Much of the narrative of ADJUSTING SIGHTS (Toby Press, May 15, 2003, hdcv.) centers around recounting those chaotic first days of war endured by Haim, a tank gunner, along the hills and valleys of the Golan Heights. Interspersed with the action are Haim's memories of childhood, growing up with Dov in an immigrant neighborhood of Jerusalem. The religious teachings Haim and his fellow soldiers have grown up with are constantly with them as they deal with the devastating disarray of their forces and their fear of failure and capture. Prayer and Talmudic passages form a framework that enables them to cope with their experiences. Sabato skillfully draws us into the individual worlds of these young men; their courage as they help each other, their pain as they deal with the loss of comrades.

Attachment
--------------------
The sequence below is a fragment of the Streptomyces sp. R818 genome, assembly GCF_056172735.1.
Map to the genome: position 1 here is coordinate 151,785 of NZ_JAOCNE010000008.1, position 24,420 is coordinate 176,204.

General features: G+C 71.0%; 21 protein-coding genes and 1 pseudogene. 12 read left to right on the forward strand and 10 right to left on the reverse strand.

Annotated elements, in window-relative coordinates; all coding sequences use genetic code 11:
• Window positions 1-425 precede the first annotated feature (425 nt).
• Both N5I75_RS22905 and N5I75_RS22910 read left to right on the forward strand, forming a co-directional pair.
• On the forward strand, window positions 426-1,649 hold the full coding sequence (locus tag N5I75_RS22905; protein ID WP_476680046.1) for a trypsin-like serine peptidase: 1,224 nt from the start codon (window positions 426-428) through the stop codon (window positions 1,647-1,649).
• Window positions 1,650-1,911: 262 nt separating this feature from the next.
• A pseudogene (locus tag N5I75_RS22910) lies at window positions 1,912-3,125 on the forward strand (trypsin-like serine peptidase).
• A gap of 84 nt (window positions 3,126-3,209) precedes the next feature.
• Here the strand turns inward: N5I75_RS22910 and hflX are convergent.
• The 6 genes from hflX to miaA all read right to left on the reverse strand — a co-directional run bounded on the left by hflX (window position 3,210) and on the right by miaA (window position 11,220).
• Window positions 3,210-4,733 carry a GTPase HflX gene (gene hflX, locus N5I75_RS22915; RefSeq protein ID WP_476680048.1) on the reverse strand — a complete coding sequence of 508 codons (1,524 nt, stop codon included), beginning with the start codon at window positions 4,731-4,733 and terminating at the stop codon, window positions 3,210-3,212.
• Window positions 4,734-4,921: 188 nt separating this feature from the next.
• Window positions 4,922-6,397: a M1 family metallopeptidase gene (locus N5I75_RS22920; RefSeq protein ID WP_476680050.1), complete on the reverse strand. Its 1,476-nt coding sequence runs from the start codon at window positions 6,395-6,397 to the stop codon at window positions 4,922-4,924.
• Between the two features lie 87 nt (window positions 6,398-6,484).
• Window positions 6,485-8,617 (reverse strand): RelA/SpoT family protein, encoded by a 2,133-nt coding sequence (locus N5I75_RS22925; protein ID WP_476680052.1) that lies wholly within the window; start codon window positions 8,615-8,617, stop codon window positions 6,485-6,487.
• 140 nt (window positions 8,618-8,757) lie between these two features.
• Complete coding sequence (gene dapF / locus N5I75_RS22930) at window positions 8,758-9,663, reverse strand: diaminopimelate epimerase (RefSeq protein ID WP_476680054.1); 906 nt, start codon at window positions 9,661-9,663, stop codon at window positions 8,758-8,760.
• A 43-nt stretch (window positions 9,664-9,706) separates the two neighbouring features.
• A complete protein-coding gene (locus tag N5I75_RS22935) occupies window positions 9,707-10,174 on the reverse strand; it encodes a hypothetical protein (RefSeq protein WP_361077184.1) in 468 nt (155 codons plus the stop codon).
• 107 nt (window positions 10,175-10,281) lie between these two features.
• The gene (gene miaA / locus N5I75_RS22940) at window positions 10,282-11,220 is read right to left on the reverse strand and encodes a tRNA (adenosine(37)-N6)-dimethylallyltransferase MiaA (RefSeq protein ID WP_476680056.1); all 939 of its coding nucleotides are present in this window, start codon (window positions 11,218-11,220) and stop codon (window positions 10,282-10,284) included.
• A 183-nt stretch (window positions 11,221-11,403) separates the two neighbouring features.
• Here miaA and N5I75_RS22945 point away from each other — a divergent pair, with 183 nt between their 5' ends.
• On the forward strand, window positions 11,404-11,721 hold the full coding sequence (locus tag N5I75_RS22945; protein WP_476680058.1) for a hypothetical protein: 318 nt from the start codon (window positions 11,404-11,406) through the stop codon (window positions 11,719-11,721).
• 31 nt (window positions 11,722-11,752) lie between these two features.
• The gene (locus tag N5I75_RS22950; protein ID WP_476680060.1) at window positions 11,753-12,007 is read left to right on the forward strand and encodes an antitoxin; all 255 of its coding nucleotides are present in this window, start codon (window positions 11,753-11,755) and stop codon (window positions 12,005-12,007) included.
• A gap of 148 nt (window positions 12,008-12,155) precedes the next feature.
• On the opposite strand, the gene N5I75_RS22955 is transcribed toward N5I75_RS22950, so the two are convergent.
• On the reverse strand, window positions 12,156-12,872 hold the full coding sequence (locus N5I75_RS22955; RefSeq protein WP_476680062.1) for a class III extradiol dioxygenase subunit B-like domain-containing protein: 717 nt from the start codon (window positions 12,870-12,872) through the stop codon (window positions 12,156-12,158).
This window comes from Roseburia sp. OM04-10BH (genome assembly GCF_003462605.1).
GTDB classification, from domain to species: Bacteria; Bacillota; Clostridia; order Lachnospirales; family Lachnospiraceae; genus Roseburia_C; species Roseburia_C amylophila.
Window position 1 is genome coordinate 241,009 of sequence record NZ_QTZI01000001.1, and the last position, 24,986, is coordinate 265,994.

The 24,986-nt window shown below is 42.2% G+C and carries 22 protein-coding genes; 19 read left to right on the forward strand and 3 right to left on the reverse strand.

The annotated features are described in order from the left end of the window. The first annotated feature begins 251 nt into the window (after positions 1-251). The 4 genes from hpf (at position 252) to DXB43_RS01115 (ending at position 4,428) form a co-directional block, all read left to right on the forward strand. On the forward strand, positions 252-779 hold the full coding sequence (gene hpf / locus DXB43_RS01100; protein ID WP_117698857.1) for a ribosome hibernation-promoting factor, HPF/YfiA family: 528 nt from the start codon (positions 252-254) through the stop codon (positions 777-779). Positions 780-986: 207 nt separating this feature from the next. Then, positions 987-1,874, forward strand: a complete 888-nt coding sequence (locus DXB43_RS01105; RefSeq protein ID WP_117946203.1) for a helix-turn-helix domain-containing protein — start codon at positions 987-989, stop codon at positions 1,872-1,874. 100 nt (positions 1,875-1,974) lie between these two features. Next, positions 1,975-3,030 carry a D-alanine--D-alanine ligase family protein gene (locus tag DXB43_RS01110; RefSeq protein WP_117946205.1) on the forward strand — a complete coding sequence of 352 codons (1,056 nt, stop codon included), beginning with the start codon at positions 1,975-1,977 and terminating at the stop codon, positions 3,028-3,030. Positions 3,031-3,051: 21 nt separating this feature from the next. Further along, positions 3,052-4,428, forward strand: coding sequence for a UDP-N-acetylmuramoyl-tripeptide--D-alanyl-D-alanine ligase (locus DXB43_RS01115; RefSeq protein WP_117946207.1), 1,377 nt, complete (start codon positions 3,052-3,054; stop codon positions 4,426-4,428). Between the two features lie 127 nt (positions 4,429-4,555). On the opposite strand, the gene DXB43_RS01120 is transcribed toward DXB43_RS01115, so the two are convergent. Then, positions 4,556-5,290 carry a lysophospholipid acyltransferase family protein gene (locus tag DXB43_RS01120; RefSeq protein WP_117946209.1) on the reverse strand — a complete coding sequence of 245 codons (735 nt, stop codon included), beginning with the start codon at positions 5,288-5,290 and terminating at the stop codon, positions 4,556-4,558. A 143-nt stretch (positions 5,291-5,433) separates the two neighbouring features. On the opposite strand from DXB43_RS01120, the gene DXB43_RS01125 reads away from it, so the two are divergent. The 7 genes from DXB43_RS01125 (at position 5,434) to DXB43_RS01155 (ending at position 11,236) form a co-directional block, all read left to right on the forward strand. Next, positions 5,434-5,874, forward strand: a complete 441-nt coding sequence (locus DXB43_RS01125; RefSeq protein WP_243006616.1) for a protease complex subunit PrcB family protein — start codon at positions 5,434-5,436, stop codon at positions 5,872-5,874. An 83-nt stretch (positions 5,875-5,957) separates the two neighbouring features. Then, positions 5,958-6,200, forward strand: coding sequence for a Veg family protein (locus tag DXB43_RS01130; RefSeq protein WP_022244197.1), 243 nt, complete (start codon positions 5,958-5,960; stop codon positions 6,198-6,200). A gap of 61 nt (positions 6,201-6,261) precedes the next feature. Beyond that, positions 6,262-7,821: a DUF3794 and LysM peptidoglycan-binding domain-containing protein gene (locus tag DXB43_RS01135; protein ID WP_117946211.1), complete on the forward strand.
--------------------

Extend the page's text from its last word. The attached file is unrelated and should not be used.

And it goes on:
A lightly fictionalized biography written in a style reminiscent of S.Y. Agnon, ADJUSTING SIGHTS is not a book about religion, politics, or the rights and wrongs of war, but rather, it's a story about the personal experiences of a 19-year old man who has to adjust not only the sights of his gun, but also his understanding of the world in which he lives.
The author, Haim Sabato, descends from a long line of rabbis from Aleppo, Syria. He was born in Egypt but moved to Israel with his family when he was six. He served in the tank corps in the 1973 Yom Kippur War, and today heads a Yeshiva near Jerusalem. ADJUSTING SIGHTS was a runaway bestseller in Israel, and won the prestigious Sapir Prize for Literature. It is his second book.
ADJUSTING SIGHTS was translated into English by a leading Israeli translator, Hillel Halkin. Halkin is also a journalist and author....Continua